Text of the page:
What Is a Nonprofit Organization?
People hear the term nonprofit organization and picture Mother Hubbard's cupboard, as in awfully bare with a zero bank balance. But in fact, some nonprofit organizations turn very tidy profits on their operations, and that's good, because cash flow keeps an enterprise humming, whether it's a for-profit business or not.
For-profits vs. nonprofits
The main difference between a for-profit and a nonprofit enterprise is what happens to the profit. In a for-profit company like Exxon Mobil Corporation, Microsoft, the Walt Disney Company, or your favorite fast-food chain, profits are distributed to the owners, including shareholders. But a nonprofit can't do that.
Any profit remaining after the bills are paid has to be plowed back into the organization's service programs, spent to strengthen the nonprofit's infrastructure, or kept in reserve. Profit can't be distributed to individuals, such as the organization's board of directors.
Do nonprofits have any shareholders to pay off? Not in terms of a monetary payoff, like a stock dividend. But in a broad, service sense, nonprofits do have "shareholders." They're the people who benefit from the nonprofit's activities, like the people who tune in to public radio or enroll their children in a nonprofit preschool. These people are called stakeholders because they are committed to the success of the nonprofit.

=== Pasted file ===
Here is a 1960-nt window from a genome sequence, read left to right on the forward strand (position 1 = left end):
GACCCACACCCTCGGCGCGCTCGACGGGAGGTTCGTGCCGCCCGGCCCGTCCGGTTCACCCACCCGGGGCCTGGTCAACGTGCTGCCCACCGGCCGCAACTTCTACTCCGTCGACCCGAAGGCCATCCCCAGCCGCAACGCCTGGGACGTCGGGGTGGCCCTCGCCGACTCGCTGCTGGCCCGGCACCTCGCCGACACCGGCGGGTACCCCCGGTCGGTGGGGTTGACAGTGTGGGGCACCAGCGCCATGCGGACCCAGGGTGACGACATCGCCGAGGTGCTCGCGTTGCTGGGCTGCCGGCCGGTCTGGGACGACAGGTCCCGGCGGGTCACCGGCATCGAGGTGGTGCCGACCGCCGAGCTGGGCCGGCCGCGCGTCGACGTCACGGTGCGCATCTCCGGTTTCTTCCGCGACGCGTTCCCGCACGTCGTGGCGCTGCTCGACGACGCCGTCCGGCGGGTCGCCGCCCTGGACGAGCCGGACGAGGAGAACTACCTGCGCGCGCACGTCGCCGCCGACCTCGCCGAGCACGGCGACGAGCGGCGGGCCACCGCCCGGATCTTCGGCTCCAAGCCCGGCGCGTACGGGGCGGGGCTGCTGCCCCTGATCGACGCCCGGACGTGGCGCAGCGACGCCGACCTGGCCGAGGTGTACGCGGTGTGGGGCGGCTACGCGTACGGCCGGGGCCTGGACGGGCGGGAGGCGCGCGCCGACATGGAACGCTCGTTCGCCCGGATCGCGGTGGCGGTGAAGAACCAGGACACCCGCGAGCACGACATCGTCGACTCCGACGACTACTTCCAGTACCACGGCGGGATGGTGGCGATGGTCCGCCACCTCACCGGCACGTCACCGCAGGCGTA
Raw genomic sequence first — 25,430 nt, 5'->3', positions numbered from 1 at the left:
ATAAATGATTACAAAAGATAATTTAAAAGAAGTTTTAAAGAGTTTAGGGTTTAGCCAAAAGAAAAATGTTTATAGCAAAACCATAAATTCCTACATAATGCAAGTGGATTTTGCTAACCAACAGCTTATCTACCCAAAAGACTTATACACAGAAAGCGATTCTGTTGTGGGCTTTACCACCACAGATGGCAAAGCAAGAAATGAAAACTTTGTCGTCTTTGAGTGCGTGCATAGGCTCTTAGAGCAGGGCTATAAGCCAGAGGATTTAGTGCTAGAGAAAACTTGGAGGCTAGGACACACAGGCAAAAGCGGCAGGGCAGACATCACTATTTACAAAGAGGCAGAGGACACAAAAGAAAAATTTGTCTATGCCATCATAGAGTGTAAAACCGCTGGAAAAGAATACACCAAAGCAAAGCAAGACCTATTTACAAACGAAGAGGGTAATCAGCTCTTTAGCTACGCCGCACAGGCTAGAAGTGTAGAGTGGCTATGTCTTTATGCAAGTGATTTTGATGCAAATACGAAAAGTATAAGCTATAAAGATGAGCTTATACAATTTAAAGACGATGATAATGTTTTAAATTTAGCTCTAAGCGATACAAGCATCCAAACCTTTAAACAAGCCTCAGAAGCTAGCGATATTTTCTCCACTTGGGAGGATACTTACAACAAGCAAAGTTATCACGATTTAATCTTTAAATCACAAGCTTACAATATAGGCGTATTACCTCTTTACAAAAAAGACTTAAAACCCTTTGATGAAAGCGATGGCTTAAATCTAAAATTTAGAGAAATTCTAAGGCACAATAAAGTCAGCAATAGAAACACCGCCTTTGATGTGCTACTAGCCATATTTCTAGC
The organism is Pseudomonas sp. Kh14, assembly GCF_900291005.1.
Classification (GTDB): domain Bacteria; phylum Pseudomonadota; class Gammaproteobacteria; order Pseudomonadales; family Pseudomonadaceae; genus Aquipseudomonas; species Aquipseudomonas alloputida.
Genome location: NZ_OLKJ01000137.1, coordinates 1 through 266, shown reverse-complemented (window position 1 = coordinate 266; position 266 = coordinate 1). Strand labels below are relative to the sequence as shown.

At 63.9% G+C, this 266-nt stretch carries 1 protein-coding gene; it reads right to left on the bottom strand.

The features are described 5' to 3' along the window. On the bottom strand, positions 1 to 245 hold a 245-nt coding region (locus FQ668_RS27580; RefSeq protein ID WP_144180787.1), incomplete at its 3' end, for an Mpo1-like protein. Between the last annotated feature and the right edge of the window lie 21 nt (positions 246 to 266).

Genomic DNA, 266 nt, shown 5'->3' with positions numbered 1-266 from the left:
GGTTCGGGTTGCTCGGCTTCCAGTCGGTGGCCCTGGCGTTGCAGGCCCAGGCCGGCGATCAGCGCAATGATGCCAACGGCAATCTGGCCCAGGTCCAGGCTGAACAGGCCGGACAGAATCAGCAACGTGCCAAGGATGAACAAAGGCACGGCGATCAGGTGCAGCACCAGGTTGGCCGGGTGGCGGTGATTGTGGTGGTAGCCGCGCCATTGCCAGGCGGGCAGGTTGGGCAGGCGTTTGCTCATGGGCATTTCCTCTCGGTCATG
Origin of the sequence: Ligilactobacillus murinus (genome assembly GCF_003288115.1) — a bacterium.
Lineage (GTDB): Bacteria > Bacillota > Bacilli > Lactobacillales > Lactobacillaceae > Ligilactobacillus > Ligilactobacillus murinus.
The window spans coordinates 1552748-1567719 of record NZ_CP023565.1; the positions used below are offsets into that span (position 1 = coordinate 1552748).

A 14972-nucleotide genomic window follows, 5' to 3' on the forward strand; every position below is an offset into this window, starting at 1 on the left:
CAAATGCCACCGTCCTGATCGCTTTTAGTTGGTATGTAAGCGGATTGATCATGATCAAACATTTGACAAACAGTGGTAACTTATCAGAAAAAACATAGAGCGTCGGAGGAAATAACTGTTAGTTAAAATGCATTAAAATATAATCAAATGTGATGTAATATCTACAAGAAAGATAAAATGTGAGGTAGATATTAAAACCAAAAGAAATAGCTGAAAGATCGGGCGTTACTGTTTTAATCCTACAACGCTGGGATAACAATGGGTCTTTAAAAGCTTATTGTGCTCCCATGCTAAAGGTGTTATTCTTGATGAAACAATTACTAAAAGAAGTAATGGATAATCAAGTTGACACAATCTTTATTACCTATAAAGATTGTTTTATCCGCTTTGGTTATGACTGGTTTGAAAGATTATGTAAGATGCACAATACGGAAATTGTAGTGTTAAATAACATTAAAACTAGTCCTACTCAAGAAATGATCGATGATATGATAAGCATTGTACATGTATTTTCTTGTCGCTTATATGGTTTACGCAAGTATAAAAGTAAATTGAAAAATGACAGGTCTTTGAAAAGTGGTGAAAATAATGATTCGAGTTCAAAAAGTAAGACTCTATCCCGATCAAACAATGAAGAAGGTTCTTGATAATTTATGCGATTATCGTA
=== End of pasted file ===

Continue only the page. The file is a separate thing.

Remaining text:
The one and only 501(c)(3)
For the most part the term nonprofit organization refers to an organization that has been incorporated (or recognized in some way) under the laws of its state and that the Internal Revenue Service (IRS) has classified as a 501(c)(3) and determined to be a public charity. If the term 501(c)(3) is new to you, add it to your vocabulary with pride.
Other kinds of nonprofit organizations do exist; they're formed to benefit their members, to influence legislation, or to fulfill other purposes. They receive exemption from federal income taxes and sometimes relief from property taxes at the local level.
Nonprofit organizations classified as 501(c)(3) receive extra privileges under the law. They are, with minor exceptions, the only group of tax-exempt organizations that can receive contributions that are tax deductible for their donors.
The IRS tax code describes the allowable purposes of 501(c)(3) nonprofit organizations to be serving religious, educational, charitable, scientific, and literary ends.
Being a nonprofit organization doesn't mean that an entity is exempt from paying all taxes. Nonprofit organizations pay employment taxes just like for-profit businesses do. In some states, but not all, nonprofits are exempt from paying sales tax and property tax, so be sure that you're familiar with your local laws.